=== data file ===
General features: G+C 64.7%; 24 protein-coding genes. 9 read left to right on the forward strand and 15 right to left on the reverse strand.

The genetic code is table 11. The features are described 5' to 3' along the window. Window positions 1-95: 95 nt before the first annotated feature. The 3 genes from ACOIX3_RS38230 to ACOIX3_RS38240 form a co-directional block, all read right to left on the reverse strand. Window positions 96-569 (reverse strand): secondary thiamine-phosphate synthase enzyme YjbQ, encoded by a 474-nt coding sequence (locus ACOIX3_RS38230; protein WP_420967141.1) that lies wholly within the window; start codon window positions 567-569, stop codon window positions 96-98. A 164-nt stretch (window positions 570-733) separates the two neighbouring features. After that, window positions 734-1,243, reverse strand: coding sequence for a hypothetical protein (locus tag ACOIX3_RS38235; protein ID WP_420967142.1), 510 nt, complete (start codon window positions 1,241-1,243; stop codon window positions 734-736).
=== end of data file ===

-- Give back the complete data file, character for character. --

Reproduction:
General features: G+C 64.7%; 24 protein-coding genes. 9 read left to right on the forward strand and 15 right to left on the reverse strand.

The genetic code is table 11. The features are described 5' to 3' along the window. Window positions 1-95: 95 nt before the first annotated feature. The 3 genes from ACOIX3_RS38230 to ACOIX3_RS38240 form a co-directional block, all read right to left on the reverse strand. Window positions 96-569 (reverse strand): secondary thiamine-phosphate synthase enzyme YjbQ, encoded by a 474-nt coding sequence (locus ACOIX3_RS38230; protein WP_420967141.1) that lies wholly within the window; start codon window positions 567-569, stop codon window positions 96-98. A 164-nt stretch (window positions 570-733) separates the two neighbouring features. After that, window positions 734-1,243, reverse strand: coding sequence for a hypothetical protein (locus tag ACOIX3_RS38235; protein ID WP_420967142.1), 510 nt, complete (start codon window positions 1,241-1,243; stop codon window positions 734-736).